On Thursday, the House Financial Services Committee approved its final version of the Consumer Financial Protection Agency Act of 2009 by a 39 to 29 vote....The bill (HR3126) will create a new federal agency to regulate consumer financial products. The bill summary indicates that the agency will still have some considerable powers, though two high profile portions were scrapped in committee. The requirement that companies offer a simple ("plain vanilla") version of their products and the ability of states to enact their own tougher regulations. Huffington Post reports:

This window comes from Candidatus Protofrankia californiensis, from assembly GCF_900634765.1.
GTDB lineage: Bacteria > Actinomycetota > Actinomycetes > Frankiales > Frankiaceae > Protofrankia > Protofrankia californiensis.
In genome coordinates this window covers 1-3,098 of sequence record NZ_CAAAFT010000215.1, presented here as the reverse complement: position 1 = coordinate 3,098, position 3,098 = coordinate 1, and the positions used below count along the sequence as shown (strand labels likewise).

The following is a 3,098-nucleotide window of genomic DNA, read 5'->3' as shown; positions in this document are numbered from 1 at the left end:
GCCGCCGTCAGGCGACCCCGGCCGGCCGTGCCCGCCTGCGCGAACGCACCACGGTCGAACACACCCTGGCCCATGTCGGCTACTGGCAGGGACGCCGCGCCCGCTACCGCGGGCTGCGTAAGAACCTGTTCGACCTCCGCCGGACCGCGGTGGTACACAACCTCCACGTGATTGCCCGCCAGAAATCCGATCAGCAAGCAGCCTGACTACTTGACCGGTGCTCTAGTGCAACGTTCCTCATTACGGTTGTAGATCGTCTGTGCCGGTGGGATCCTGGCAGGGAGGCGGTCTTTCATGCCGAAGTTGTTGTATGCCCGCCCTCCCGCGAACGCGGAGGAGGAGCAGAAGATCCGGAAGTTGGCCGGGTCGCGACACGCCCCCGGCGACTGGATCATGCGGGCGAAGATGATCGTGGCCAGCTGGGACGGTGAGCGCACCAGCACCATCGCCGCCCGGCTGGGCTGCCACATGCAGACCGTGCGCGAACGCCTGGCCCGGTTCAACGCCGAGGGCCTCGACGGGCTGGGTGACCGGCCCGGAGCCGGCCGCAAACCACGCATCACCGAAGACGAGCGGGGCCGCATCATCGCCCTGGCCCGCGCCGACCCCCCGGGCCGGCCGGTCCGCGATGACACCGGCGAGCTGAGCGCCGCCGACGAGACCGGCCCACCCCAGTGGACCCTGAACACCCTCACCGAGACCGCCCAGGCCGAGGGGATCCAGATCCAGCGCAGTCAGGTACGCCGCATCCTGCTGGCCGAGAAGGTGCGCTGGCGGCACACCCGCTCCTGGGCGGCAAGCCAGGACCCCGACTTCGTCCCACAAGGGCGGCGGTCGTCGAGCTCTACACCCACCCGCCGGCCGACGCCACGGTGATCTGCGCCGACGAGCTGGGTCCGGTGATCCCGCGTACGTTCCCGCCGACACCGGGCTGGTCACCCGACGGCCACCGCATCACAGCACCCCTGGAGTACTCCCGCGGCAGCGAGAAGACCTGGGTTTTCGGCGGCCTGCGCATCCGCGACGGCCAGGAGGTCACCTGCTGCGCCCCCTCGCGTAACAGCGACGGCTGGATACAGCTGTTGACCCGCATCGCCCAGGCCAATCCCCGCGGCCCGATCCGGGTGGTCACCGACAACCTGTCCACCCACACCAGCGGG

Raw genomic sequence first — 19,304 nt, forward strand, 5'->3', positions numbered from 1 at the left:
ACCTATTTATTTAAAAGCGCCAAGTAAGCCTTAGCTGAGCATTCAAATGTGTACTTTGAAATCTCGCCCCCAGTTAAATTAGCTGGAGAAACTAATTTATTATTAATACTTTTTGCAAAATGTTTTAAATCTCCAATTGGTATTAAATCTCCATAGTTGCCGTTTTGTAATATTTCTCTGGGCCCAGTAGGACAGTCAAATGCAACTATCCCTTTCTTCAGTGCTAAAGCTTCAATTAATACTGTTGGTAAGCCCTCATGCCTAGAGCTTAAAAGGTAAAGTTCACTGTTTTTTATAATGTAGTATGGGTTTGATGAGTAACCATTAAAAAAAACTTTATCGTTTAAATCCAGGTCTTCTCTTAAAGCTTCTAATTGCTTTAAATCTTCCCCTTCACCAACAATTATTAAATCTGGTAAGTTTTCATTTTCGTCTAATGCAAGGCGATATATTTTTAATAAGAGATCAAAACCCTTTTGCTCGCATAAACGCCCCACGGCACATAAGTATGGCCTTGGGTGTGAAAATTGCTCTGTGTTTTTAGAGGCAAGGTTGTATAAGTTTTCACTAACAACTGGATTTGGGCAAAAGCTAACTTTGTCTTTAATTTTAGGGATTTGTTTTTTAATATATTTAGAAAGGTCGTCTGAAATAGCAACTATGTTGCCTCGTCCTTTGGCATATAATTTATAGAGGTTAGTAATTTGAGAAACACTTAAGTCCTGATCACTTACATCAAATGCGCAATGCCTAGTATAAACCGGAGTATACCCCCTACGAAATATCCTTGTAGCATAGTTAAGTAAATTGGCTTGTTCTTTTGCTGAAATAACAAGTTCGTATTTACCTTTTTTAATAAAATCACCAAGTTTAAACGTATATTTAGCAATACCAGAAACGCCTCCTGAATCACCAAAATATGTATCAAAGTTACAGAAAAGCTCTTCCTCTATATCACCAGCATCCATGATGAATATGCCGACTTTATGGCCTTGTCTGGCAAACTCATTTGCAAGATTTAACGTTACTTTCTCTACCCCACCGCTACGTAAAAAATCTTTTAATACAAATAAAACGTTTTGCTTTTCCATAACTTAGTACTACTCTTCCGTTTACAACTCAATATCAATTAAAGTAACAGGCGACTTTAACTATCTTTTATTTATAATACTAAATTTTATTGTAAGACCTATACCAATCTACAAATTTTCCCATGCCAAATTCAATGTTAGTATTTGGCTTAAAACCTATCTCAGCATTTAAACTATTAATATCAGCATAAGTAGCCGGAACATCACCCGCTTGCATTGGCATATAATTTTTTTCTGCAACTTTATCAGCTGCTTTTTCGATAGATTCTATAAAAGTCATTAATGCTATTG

The vote largely came down along party lines, with Reps. Walt Minnick of Idaho and Travis Childers of Mississippi the only Democrats to vote against the bill, while Rep. Mike Castle of Delaware was the only Republican to vote in support of it.
Democrats also compromised on a keystone reform that would have allowed tougher state laws to act in tandem with new federal regulation. Frank and the White House wanted states to have free rein to get as tough as they chose, while pro-business Democrats and Republicans sought to exempt large national banks from state standards.So much for states' rights.
Given the recent failures of regulation, I'm skeptical of attempts to prevent a repeat of the current crisis through additional regulation. On the other hand, perhaps regulation that focuses on products rather than on firms could prove to be one part of a revised, and more successful, regulatory regime.